The Roman Congregation of the Congregation has classified removal of the uterus to prevent pregnancy under certain conditions as morally permissible.
If the uterus is irreversibly in a state in which reproduction is no longer possible, and if there is one pregnancy, from a medical point of view would certainly lead to a miscarriage, the removal of the organ is allowed. In this case, it is not an impermissible sterilization, according to a statement of the Vatican on Thursday by Kathpress.
Pope explicitly agreed
The statement of the faith authority signed by Prefect Luis Ladaria with the express consent of Pope Francis the date 10 December 2018. It complements a previous decision of 1993. This had declared the prevention of possible high-risk pregnancies by removal of the uterus (hysterectomy) or a separation of the fallopian tubes (tubal ligation) inadmissible. This is a form of "direct sterilization."
The same letter from 1993, which continues to maintain its "full validity," states that removal of the womb is morally permissible only if "a serious current danger to the uterus." Life or the Health of the Mother "
A commentary on the new report states that the difference in the situation is that it is not" more or less difficulties or risks "of pregnancy, but rather" reversion. " a couple for whom reproduction is not possible ". Since "the birth of a living fetus is not biologically possible", the operative intervention "can not be considered as anti-procreative", ie not as a form of contraception.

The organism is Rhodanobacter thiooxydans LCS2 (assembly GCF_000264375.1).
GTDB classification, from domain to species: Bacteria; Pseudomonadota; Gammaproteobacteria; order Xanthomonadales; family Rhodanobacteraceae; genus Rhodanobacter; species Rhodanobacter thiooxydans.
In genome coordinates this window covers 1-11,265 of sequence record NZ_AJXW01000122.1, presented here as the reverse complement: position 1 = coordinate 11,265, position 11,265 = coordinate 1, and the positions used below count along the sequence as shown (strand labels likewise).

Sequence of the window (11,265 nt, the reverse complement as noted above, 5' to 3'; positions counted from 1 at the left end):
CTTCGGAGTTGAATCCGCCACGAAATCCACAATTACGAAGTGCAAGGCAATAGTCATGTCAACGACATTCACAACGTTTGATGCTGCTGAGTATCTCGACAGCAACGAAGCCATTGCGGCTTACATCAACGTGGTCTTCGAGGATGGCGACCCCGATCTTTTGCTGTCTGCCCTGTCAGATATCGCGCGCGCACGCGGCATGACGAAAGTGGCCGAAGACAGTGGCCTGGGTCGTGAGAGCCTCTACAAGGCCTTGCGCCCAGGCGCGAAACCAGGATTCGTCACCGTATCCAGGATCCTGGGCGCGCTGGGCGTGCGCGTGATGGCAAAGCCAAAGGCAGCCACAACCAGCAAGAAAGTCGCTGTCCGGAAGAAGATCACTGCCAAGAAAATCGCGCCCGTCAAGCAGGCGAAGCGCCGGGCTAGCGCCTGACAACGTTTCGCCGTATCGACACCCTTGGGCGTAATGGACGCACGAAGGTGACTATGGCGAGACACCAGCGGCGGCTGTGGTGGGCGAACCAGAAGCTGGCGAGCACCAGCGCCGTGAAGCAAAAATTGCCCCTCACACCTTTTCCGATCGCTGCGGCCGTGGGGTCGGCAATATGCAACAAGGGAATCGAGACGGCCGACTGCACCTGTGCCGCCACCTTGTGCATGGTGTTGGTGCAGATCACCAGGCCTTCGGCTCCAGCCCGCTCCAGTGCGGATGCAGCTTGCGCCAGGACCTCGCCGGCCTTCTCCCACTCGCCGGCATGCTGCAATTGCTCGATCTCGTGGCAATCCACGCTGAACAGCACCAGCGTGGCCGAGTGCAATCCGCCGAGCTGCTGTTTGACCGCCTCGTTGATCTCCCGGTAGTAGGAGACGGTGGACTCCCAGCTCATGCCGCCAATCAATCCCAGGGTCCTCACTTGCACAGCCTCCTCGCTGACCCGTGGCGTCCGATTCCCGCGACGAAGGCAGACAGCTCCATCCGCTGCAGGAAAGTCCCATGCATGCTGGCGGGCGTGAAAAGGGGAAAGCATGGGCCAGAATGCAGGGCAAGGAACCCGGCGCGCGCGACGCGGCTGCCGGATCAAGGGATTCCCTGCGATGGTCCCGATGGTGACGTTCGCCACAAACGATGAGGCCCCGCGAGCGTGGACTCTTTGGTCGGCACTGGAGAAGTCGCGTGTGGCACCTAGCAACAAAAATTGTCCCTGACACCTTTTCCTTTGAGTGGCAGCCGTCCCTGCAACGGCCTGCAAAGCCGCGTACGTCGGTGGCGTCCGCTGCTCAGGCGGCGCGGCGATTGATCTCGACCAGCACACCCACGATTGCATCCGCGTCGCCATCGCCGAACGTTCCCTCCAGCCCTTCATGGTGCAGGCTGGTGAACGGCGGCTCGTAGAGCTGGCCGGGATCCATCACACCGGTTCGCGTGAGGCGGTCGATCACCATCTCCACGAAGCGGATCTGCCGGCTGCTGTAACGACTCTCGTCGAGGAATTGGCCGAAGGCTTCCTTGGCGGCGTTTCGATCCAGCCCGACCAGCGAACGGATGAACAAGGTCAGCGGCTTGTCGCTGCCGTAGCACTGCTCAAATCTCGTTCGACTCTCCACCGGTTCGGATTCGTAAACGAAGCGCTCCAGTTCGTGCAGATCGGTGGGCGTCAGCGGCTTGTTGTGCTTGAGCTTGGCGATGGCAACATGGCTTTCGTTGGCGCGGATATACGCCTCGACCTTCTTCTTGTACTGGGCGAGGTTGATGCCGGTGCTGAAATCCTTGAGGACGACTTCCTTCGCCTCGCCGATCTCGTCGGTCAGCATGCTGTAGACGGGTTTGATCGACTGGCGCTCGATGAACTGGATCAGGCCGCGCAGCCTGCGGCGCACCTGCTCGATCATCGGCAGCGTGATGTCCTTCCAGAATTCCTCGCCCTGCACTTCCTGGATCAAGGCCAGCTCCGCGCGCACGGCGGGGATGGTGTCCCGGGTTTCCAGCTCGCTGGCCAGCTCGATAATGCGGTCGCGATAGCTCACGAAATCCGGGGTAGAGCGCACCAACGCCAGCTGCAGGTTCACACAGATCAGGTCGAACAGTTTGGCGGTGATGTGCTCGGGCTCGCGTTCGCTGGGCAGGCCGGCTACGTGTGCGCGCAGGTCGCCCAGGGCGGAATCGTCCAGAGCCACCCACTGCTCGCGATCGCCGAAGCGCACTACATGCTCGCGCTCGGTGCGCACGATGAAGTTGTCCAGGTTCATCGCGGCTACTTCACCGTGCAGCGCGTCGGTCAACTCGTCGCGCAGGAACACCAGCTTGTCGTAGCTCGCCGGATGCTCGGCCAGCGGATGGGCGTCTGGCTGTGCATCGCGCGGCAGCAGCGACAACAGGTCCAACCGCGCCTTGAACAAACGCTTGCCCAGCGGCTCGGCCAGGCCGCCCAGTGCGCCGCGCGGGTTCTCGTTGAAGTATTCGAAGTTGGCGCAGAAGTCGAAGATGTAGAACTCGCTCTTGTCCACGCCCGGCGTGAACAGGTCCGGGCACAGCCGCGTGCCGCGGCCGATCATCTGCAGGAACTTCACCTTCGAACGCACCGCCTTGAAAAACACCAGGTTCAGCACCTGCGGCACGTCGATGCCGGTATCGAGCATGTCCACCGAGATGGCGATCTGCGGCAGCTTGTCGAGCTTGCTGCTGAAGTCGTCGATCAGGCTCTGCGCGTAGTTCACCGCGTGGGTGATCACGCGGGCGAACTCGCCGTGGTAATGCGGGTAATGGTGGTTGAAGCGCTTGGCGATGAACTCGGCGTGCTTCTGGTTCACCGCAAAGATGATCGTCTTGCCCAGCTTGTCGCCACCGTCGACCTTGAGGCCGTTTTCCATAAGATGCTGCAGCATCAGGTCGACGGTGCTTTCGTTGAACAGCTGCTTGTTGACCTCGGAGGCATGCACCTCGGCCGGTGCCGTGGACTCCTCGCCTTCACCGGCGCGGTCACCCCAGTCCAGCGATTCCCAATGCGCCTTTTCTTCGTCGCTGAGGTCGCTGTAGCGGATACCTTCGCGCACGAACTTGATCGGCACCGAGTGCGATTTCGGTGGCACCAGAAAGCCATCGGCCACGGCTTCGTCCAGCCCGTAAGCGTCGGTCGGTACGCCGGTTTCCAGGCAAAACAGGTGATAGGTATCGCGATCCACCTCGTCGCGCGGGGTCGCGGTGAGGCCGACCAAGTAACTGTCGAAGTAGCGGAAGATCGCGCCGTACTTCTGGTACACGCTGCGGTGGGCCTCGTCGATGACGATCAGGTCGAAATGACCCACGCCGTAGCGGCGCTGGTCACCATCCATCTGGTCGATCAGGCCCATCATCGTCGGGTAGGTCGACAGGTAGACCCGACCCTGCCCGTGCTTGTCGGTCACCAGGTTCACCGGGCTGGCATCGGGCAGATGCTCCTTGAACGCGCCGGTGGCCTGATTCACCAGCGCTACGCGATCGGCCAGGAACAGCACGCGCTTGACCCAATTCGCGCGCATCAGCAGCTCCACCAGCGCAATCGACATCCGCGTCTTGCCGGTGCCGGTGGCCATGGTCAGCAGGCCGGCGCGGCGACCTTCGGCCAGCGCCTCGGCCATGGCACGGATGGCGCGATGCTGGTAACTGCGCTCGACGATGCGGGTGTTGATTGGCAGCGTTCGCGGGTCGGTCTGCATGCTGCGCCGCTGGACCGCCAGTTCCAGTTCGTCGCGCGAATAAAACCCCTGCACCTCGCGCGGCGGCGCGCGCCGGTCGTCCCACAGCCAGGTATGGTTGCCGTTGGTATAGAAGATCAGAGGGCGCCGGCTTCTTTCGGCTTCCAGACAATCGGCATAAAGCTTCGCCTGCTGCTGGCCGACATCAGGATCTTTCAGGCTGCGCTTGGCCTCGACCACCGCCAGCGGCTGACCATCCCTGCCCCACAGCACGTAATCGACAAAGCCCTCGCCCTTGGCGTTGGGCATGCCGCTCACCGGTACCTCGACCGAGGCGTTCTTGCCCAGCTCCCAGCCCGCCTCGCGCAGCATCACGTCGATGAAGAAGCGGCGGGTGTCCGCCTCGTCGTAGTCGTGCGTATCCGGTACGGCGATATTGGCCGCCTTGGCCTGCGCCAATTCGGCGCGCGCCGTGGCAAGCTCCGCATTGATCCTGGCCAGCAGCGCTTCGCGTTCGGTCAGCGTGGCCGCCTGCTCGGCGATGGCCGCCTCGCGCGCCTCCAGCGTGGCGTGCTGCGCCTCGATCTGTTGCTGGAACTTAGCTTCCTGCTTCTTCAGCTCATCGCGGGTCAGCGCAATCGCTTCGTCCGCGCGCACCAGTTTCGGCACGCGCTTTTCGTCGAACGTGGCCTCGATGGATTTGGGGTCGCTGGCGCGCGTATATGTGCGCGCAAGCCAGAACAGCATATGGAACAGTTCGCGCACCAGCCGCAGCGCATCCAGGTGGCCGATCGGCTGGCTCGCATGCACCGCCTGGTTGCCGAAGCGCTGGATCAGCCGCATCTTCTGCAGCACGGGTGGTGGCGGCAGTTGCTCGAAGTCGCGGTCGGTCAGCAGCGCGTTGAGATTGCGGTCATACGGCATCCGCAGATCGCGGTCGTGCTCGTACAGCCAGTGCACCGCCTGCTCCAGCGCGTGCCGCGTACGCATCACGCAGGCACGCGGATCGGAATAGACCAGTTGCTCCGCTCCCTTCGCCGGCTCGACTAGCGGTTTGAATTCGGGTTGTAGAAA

Sterilization remains inadmissible
"The inadmissibility of sterilization lies in the No to the child, "said the Congregation for the Faith. On the other hand, the removal of reproductive organs which are incapable of delivering a pregnancy can not be described as direct sterilization; sterilization in itself remains "inadmissible as a goal and as a means".
The Congregation's response to the question submitted does not mean that removal of the uterus in such a case is "always the best possible" solution, but only that it is a morally permissible decision. Other options, such as resorting to barren periods or total austerity, are not excluded.